President Obama’s executive action sparing millions of illegal immigrants from deportation will be the biggest federal program rollout since ObamaCare -- and administration officials are hoping its launch, set for May, will be a lot smoother.
“The deputy secretary and I are very focused on this, and I believe we're going to get it right,” Department of Homeland Security Secretary Jeh Johnson told Fox News on Thursday.
Still, Republican opposition to the plan that would block deportation of as many as 5 million illegal immigrants -- most of them parents of children already here legally -- is nearly as intense.
DHS has leased a massive office building in Crystal City, Virginia, just across the Potomac River from Washington, where a thousand federal workers and a thousand more contractors will process applications. Though forecasting turn-out of applicants is largely a guessing game, DHS predicts as many as 1.3 million people may apply in the first six months alone.
The Crystal City office demonstrates to critics just one of many problems with the President’s executive action. "Those employees are not going to ask people from all over the country to come to Crystal City to be interviewed. They're not going to be effectively interviewed. They’re going to do online most of their work," said Senator Jeff Sessions, R-Ala. He believes the online interview process is a recipe for fraud.
There's also the cost of the plan -- officially known as Deferred Action for Parents of Americans -- estimated at $324 million to $484 million over the next few years, according to DHS documents obtained by the Los Angeles Times.
Supporters note taxpayers won't be footing that bill – they say applicants will instead, through a $465 fee. "The program operates slowly and exclusively on the funds that are contributed by those that participate in the program, said Rep. Luis Gutierrez, D., Ill.
“You get a million of them to apply, you have $500 million,” he said.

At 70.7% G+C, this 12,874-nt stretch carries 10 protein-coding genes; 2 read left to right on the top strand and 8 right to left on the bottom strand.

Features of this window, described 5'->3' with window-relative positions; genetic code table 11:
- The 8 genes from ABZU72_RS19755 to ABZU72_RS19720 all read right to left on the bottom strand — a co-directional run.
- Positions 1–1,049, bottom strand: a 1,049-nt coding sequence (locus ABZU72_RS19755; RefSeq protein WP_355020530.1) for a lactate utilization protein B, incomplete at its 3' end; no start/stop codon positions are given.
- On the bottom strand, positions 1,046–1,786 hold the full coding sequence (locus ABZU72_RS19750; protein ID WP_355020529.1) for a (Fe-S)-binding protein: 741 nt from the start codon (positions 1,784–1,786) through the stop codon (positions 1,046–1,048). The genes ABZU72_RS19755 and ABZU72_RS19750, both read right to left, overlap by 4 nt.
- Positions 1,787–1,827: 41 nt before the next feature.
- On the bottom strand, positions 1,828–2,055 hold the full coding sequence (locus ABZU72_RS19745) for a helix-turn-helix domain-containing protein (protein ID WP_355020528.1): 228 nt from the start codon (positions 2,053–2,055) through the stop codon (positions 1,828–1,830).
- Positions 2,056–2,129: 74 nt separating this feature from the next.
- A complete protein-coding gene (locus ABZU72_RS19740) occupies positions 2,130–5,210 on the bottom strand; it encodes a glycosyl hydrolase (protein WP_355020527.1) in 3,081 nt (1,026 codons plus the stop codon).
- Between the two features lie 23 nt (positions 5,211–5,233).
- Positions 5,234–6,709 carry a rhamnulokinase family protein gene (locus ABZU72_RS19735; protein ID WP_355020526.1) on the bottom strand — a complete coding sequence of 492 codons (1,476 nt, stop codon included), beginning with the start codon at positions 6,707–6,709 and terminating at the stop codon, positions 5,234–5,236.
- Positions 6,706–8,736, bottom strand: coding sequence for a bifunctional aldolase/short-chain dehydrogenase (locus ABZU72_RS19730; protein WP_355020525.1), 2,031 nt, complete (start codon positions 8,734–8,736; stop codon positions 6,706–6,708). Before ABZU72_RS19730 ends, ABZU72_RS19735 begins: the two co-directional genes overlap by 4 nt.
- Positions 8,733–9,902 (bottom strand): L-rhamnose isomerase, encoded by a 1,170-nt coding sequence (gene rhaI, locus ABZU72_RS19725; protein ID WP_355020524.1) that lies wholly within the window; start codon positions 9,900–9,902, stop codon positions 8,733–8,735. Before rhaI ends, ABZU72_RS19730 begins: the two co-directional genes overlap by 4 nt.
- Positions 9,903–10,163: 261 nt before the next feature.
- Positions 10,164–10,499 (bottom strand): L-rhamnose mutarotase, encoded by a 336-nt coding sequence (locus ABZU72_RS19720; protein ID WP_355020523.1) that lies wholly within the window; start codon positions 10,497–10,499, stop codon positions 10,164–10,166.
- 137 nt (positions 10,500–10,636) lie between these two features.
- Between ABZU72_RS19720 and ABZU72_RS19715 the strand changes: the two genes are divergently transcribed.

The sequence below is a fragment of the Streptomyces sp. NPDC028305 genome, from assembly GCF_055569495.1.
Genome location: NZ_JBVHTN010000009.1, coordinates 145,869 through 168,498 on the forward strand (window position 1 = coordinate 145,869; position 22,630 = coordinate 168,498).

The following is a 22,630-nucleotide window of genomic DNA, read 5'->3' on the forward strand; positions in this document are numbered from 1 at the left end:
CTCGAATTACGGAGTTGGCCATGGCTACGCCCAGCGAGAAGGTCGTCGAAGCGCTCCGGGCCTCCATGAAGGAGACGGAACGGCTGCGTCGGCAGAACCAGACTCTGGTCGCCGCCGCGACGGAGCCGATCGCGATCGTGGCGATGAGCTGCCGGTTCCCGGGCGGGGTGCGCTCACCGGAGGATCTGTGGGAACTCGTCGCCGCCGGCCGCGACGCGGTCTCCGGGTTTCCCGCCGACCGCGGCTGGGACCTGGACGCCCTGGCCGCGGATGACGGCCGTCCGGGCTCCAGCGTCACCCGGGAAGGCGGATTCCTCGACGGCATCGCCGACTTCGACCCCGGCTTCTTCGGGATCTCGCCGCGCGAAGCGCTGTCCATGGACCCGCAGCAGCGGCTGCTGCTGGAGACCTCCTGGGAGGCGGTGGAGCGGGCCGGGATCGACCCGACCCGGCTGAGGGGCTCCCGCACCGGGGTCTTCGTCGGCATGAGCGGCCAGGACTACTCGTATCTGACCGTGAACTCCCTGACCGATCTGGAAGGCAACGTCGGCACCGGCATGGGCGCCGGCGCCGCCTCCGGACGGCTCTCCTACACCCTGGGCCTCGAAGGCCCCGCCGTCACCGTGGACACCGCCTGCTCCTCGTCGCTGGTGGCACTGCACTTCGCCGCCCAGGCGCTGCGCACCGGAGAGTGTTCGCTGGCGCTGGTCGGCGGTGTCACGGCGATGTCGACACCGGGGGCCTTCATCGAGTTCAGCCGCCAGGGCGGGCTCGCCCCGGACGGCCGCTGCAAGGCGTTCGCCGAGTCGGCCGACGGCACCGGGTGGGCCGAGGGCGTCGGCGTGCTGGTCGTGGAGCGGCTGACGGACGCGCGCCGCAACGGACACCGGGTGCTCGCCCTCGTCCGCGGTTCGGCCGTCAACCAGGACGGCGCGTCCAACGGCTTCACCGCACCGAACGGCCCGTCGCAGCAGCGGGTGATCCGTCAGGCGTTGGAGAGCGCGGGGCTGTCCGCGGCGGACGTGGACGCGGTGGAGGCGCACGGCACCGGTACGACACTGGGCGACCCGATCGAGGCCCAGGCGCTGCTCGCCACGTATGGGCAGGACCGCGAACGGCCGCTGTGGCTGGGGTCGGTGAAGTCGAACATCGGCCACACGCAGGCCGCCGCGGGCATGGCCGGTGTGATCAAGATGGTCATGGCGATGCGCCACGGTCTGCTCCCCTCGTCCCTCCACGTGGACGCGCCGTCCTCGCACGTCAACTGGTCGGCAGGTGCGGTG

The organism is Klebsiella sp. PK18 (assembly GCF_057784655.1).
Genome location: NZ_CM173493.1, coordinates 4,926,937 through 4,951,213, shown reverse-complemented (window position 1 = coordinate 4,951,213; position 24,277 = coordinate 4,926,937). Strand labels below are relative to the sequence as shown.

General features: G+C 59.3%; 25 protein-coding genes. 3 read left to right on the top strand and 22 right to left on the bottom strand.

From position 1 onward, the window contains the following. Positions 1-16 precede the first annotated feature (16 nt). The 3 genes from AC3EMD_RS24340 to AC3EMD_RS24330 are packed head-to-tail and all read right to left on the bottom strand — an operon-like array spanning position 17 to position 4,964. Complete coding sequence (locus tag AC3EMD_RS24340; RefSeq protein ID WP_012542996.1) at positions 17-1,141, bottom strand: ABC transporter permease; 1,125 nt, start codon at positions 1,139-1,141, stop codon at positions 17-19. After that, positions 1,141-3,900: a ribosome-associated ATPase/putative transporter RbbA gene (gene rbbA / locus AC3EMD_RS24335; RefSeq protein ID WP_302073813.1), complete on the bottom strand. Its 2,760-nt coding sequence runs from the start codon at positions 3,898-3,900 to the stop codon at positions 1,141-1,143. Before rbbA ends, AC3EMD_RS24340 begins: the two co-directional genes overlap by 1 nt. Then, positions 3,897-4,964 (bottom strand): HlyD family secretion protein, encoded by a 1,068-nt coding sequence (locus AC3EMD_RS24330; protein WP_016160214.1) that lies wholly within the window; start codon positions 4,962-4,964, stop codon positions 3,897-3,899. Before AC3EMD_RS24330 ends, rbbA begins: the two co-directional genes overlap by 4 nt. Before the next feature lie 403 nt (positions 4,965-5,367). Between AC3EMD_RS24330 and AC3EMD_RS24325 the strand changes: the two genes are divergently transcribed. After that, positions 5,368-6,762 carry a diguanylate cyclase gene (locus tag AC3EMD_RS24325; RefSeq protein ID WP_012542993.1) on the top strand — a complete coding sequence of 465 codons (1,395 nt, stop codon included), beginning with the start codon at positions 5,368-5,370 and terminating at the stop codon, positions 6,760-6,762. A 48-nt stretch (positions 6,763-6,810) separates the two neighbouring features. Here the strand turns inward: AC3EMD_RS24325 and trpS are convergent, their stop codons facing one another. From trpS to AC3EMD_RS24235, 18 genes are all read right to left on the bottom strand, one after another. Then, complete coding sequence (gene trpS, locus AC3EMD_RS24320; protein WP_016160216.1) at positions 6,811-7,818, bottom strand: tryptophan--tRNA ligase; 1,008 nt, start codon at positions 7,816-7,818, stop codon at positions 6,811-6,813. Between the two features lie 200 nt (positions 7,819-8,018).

"That’s an absolute misrepresentation,” said Sessions. “Congress has the power to control all money, whether it comes in by fee, or not."
Even with a fee-based payment, Sessions said Immigration and Customs Enforcement is already overburdened by the wave of childhood arrivals and will be further hard pressed by the new plan to carry out basic enforcement duties.
“They've told us they're unable now to do their job. They've made clear that it’s placing America at risk. Now we're talking about another five million the president wants to be reviewed for legal status," he added.
Sessions warned the plan will lower wages in an already job-scarce economy, while Gutierrez said applicants toil at jobs many Americans refuse to do.
“Who does he really think is going to pick those onions in 110 degrees in south Texas?” asked Gutierrez. “Seventy percent of the agricultural workers that do the picking, that do the hard labor, are undocumented, we know that. So let's not kid ourselves, the folks are already here working.”
By coming out of the shadows through the plan, many immigrants could also suddenly find themselves subject to the maze of tax laws, tax penalties, loopholes and liabilities and benefits that U.S. citizens already face, a confounding code that could potentially drive some applicants back into the shadows.